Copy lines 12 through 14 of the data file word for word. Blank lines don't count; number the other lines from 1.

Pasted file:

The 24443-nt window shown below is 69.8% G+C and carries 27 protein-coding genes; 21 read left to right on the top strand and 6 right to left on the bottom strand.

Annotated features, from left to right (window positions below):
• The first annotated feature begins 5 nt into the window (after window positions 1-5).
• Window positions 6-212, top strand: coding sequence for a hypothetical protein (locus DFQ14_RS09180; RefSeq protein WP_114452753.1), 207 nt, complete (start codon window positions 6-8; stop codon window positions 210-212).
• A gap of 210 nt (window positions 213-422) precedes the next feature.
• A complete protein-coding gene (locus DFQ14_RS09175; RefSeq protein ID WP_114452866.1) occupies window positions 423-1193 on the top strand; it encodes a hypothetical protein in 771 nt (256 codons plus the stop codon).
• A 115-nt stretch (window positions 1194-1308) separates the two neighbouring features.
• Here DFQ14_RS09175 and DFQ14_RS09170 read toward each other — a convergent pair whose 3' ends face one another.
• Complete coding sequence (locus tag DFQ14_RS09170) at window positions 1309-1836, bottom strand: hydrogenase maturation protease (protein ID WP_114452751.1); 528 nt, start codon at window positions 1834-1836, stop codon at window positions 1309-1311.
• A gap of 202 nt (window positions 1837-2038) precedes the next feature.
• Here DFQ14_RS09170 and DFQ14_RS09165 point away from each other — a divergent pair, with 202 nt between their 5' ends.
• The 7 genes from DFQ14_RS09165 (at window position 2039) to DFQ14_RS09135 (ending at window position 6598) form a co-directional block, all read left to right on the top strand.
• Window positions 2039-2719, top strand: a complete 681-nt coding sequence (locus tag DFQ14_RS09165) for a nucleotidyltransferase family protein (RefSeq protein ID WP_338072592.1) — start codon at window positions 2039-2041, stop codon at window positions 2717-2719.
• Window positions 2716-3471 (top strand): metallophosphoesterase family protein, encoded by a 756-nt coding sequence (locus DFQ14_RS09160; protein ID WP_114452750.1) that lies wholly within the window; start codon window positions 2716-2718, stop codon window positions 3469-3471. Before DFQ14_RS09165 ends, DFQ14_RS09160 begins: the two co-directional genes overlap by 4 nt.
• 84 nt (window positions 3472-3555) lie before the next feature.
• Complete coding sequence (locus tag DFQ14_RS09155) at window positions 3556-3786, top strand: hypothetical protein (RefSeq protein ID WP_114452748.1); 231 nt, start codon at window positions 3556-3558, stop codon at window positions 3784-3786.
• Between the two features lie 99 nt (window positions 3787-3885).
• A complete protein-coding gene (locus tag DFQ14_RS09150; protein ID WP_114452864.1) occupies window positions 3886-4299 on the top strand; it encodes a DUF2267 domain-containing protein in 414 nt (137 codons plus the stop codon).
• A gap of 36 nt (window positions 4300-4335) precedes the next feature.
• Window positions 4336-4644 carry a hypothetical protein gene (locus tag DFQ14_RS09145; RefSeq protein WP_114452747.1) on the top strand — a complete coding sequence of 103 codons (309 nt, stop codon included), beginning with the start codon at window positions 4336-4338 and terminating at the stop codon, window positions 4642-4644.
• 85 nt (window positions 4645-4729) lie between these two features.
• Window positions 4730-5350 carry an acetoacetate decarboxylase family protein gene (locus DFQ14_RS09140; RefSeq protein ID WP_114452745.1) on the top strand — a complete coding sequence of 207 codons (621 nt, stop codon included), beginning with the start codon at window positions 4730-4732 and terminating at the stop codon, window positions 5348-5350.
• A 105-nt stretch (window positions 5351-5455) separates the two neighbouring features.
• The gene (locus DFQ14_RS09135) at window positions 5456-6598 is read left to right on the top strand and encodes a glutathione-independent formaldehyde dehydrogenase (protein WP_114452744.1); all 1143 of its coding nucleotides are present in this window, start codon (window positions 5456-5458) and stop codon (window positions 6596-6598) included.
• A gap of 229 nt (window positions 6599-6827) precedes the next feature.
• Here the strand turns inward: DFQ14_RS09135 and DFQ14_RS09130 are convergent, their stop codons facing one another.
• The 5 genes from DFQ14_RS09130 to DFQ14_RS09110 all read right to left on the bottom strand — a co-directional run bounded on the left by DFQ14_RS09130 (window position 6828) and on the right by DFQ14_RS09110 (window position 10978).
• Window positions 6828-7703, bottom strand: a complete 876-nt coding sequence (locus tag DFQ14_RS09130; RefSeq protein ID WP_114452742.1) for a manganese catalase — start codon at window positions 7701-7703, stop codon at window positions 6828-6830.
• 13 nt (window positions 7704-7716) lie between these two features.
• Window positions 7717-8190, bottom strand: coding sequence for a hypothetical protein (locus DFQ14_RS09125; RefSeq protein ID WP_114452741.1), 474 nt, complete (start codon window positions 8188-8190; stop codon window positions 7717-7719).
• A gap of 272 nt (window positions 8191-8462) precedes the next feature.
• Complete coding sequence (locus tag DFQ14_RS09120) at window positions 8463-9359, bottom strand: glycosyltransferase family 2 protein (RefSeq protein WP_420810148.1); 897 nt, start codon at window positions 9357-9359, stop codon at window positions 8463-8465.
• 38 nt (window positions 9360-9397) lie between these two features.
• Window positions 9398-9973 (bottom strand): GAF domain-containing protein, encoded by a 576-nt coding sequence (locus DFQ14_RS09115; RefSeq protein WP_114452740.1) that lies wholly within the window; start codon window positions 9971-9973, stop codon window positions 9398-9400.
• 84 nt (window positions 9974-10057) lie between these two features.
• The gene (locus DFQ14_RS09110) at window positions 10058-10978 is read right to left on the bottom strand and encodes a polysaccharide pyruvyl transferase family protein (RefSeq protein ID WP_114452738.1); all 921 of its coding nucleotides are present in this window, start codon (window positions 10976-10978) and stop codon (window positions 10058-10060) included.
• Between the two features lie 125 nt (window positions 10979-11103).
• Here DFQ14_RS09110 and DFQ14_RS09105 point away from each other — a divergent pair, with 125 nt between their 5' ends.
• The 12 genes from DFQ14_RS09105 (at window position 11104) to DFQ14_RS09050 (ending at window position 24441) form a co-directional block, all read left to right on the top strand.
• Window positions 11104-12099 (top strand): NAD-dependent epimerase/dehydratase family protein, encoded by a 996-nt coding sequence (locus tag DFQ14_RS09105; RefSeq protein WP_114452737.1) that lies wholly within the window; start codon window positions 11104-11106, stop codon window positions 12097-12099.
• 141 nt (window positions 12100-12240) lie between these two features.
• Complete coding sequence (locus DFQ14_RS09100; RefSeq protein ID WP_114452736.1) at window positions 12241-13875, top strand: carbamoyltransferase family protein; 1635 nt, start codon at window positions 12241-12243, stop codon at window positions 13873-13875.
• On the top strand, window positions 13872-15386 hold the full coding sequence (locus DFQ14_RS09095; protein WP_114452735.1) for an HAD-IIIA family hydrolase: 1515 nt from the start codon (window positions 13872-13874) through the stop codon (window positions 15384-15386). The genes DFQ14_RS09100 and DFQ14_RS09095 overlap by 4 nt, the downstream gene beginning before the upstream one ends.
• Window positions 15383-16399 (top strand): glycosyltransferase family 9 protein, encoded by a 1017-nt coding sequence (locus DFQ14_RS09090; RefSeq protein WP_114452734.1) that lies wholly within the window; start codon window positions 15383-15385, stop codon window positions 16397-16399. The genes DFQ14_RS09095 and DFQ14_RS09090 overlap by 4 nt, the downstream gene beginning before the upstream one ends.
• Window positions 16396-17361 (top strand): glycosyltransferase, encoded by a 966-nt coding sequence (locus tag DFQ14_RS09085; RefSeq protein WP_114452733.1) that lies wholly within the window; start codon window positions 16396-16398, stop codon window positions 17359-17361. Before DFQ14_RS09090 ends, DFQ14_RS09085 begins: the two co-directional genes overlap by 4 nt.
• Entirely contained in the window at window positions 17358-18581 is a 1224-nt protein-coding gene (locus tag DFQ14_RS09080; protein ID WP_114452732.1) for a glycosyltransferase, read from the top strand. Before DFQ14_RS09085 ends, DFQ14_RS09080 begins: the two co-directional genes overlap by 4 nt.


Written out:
• The 7 genes from DFQ14_RS09165 (at window position 2039) to DFQ14_RS09135 (ending at window position 6598) form a co-directional block, all read left to right on the top strand.
• Window positions 2039-2719, top strand: a complete 681-nt coding sequence (locus tag DFQ14_RS09165) for a nucleotidyltransferase family protein (RefSeq protein ID WP_338072592.1) — start codon at window positions 2039-2041, stop codon at window positions 2717-2719.
• Window positions 2716-3471 (top strand): metallophosphoesterase family protein, encoded by a 756-nt coding sequence (locus DFQ14_RS09160; protein ID WP_114452750.1) that lies wholly within the window; start codon window positions 2716-2718, stop codon window positions 3469-3471. Before DFQ14_RS09165 ends, DFQ14_RS09160 begins: the two co-directional genes overlap by 4 nt.